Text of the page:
41. Placental Physiology

  1. Three activities of the placenta: metabolism, transfer, and endocrine secretion
    1. DURING EARLY PREGNANCY, in particular, the placenta synthesizes glycogen, cholesterol, and fatty acids
      1. Almost all materials are transported across placental membranes by simple diffusion, facilitated diffusion, active transport, and pinocytosis
  2. Types of placentas: the human placenta is of the hemochorial type: the fetal tissue or chorion is directly in contact with the maternal blood. The membrane consists of only 3 layers: the syncytiotrophoblast, connective tissue, and the vascular fetal endothelium
      1. Endotheliochorial type: seen in the cat and dog, consisting of the fetal vessels, connective tissue of villus, trophoblast, and the maternal vessel endothelium
      2. Syndesmochorial type: seen in the sheep and ruminants, consisting of the same layers as in (1) above, plus the connective tissue of the maternal mucosa
      3. Epitheliochorial type: seen in the pig and horse, consisting of the same 5 layers as in the syndesmochorial type plus the epithelium of the maternal mucosa which persists.
  3. Permeability according to placental type
    1. STUDIES OF THE PASSAGE OF CERTAIN SUBSTANCES ACROSS THE PLACENTA have shown that the intensity of exchange is inversely proportional to the thickness of the placental membranes and increases regularly during gestation
      1. In most types of placentas, it reaches a maximum just before normal term
      2. The decrease at the end of gestation can be attributed, in the hemochorial type, to the deposit of fibrinoid on the exchanging surface
  4. Placental membrane and fetal-maternal exchange
    1. DURING PREGNANCY, the placental membrane becomes progressively thinner, and by month 4, exchange is favorable. It consists of 3 layers: the syncytiotrophoblast, the fetal vascular endothelium, and a thin sheet of connective tissue between the two
    2. AT THE END OF PREGNANCY, the placental membrane has a thickness of 2 to 6 mm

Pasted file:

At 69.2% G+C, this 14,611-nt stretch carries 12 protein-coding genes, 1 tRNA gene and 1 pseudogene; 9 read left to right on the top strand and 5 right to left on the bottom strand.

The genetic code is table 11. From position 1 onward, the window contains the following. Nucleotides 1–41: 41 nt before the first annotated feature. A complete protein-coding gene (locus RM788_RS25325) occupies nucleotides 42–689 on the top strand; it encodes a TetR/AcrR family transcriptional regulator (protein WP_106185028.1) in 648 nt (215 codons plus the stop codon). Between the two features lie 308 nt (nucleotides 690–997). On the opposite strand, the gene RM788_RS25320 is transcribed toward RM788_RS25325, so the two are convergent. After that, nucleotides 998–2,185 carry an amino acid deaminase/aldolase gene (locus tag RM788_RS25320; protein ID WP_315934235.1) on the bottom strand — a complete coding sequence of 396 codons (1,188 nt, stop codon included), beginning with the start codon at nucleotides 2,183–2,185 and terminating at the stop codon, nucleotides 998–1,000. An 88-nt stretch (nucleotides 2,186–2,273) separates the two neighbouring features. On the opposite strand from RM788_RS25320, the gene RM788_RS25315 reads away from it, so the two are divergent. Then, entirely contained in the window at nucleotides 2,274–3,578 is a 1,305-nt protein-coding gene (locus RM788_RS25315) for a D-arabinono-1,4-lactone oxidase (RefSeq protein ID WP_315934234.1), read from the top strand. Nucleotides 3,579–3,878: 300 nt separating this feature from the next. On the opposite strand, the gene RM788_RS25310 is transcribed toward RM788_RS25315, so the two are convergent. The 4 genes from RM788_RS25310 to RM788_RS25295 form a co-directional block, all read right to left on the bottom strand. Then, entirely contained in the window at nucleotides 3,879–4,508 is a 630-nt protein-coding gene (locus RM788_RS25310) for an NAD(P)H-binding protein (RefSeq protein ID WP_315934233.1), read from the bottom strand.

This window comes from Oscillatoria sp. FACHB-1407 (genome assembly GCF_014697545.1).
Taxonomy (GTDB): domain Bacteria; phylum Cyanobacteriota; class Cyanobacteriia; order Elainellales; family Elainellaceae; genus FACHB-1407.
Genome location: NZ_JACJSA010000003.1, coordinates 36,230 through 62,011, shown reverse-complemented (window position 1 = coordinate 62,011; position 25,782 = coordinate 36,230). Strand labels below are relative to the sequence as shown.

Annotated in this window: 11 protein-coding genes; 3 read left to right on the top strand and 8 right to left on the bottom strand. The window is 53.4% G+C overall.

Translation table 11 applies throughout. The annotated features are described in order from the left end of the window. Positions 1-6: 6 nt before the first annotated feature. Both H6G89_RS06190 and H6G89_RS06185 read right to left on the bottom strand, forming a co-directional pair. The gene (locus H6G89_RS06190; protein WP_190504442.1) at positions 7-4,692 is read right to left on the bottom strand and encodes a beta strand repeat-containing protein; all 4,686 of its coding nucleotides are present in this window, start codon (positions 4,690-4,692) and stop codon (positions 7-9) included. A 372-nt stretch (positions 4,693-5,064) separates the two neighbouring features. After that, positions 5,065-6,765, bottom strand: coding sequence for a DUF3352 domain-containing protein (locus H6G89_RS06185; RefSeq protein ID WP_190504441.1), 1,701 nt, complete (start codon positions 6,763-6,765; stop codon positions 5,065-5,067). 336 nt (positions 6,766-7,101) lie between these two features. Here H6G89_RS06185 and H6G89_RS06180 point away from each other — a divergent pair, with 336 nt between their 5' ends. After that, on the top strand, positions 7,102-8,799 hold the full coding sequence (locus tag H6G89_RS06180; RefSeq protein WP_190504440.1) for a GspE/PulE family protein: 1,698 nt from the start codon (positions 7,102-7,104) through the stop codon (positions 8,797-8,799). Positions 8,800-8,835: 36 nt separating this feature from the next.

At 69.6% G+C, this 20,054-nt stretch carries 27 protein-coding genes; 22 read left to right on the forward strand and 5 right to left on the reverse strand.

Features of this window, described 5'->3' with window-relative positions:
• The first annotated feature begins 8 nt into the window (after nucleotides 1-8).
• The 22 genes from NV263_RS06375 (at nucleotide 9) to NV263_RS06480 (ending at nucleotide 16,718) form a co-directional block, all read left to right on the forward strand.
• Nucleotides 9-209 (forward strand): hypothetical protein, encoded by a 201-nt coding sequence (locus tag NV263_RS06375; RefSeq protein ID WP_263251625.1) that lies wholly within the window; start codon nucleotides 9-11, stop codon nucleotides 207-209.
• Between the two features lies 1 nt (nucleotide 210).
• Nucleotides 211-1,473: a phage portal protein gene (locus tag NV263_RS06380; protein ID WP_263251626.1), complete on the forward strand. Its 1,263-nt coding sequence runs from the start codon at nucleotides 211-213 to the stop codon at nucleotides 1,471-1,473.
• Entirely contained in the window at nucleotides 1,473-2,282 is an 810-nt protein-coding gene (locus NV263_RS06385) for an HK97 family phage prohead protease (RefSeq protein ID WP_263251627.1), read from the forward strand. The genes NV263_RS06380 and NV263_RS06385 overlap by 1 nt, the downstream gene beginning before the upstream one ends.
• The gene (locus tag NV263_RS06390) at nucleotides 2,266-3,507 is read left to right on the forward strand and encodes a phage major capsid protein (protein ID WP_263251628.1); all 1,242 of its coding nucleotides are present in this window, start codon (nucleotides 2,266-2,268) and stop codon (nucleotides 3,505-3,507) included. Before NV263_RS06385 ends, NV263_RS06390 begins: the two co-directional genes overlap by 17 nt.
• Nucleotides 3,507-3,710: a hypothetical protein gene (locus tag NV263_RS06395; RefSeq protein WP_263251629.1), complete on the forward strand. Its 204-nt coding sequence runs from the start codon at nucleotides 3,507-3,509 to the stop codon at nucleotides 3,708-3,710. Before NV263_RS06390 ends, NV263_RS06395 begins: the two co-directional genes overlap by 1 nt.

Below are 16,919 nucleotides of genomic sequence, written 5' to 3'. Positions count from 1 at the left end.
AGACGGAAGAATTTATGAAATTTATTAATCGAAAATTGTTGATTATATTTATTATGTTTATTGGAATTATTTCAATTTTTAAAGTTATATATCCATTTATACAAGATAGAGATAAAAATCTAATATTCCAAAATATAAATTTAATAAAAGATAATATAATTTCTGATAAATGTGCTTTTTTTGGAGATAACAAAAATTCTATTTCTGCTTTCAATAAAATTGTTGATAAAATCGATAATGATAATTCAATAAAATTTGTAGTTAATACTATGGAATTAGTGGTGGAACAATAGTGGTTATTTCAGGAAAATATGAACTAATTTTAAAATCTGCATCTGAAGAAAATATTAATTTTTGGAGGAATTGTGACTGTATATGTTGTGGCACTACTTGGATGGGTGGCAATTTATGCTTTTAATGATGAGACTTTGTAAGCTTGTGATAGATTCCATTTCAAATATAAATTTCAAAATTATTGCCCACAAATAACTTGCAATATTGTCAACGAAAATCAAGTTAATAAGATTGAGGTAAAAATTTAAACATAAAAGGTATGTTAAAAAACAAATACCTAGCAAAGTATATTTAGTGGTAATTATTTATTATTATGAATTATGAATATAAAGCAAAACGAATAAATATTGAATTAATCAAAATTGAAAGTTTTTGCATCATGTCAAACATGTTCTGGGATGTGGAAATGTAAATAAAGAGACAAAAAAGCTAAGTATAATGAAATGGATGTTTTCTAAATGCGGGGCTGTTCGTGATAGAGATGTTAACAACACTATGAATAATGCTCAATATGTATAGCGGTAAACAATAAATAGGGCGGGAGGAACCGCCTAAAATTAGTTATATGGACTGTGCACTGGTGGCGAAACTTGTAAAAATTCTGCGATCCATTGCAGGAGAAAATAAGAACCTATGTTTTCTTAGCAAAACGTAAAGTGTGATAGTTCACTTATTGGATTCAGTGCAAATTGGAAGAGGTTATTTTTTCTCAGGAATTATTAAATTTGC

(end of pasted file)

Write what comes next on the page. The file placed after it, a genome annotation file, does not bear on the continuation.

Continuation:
1. Exchange occurs both by passive diffusion and, especially, by selective and active transport resulting from activity of the membrane itself
      2. The exchanging surface is further increased by the presence of microvill The "brush borders" seen in light microscopy correspond to these microvilli
        1. In addition, one sees many mitochondria, ribosomes, pinocytotic vacuoles and lipid enclosures, indicating functional activity of synthesis and exchange
      3. Exchange may involve not only physiologic necessities, but also elements or substances which could create a pathologic risk for the developing fetus
        1. Gases: oxygen, carbon dioxide, carbon monoxide cross by simple diffusion
          1. Near term, the uterus extracts 20-35 ml of oxygen per minute from maternal blood
        2. Nutrients: water is freely exchanged; vitamins (water soluble cross faster than fat soluble); glucose; small amounts of free fatty acids; little to no transfer of maternal cholesterol, triglycerides, or phospholipids
        3. Hormones: unconjugated steroid hormones pass freely; testosterone and synthetic progestins cross; protein hormones do not reach fetus in large amounts
        4. Electrolytes: freely exchanged
        5. Antibodies give the fetus some passive immunity; gamma globulin (7S, IgG) reaches the fetus readily
        6. Wastes: CO2, urea, uric acid, bilirubin, et, clear the fetus
        7. Drugs: most (and their metabolites) cross the placenta freely by diffusion
        8. h. Infectious agents: rubella and Coxsackie viruses and those associated with variola, varicella, measles, encephalitis, and polio pass across the placenta
placental physiology: image #1